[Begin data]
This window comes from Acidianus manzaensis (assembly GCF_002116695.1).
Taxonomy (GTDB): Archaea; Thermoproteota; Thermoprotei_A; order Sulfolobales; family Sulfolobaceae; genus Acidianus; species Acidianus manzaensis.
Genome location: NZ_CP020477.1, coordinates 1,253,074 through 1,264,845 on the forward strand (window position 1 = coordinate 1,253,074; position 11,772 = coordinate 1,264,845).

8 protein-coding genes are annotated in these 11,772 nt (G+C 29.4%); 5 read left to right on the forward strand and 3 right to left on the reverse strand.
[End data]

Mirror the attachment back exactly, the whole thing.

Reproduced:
This window comes from Acidianus manzaensis (assembly GCF_002116695.1).
Taxonomy (GTDB): Archaea; Thermoproteota; Thermoprotei_A; order Sulfolobales; family Sulfolobaceae; genus Acidianus; species Acidianus manzaensis.
Genome location: NZ_CP020477.1, coordinates 1,253,074 through 1,264,845 on the forward strand (window position 1 = coordinate 1,253,074; position 11,772 = coordinate 1,264,845).

8 protein-coding genes are annotated in these 11,772 nt (G+C 29.4%); 5 read left to right on the forward strand and 3 right to left on the reverse strand.